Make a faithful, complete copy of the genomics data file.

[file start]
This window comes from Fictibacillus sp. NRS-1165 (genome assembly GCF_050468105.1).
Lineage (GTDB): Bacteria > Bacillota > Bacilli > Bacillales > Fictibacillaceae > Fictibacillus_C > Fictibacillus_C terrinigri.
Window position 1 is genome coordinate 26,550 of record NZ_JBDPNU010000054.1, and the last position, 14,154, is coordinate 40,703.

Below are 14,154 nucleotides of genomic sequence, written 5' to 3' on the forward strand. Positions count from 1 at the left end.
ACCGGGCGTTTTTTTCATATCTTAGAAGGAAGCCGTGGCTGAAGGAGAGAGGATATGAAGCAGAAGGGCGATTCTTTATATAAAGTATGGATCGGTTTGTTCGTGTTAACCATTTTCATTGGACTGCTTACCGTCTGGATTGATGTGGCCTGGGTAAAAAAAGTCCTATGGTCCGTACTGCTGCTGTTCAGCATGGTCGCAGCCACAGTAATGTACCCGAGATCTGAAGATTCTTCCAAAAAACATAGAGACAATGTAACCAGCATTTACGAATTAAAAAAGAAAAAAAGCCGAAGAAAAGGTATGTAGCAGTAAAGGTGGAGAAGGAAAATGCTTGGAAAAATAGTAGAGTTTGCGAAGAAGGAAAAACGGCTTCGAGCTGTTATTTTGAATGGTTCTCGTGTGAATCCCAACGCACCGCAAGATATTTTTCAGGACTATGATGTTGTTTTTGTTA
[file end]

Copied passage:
This window comes from Fictibacillus sp. NRS-1165 (genome assembly GCF_050468105.1).
Lineage (GTDB): Bacteria > Bacillota > Bacilli > Bacillales > Fictibacillaceae > Fictibacillus_C > Fictibacillus_C terrinigri.
Window position 1 is genome coordinate 26,550 of record NZ_JBDPNU010000054.1, and the last position, 14,154, is coordinate 40,703.

Below are 14,154 nucleotides of genomic sequence, written 5' to 3' on the forward strand. Positions count from 1 at the left end.
ACCGGGCGTTTTTTTCATATCTTAGAAGGAAGCCGTGGCTGAAGGAGAGAGGATATGAAGCAGAAGGGCGATTCTTTATATAAAGTATGGATCGGTTTGTTCGTGTTAACCATTTTCATTGGACTGCTTACCGTCTGGATTGATGTGGCCTGGGTAAAAAAAGTCCTATGGTCCGTACTGCTGCTGTTCAGCATGGTCGCAGCCACAGTAATGTACCCGAGATCTGAAGATTCTTCCAAAAAACATAGAGACAATGTAACCAGCATTTACGAATTAAAAAAGAAAAAAAGCCGAAGAAAAGGTATGTAGCAGTAAAGGTGGAGAAGGAAAATGCTTGGAAAAATAGTAGAGTTTGCGAAGAAGGAAAAACGGCTTCGAGCTGTTATTTTGAATGGTTCTCGTGTGAATCCCAACGCACCGCAAGATATTTTTCAGGACTATGATGTTGTTTTTGTTA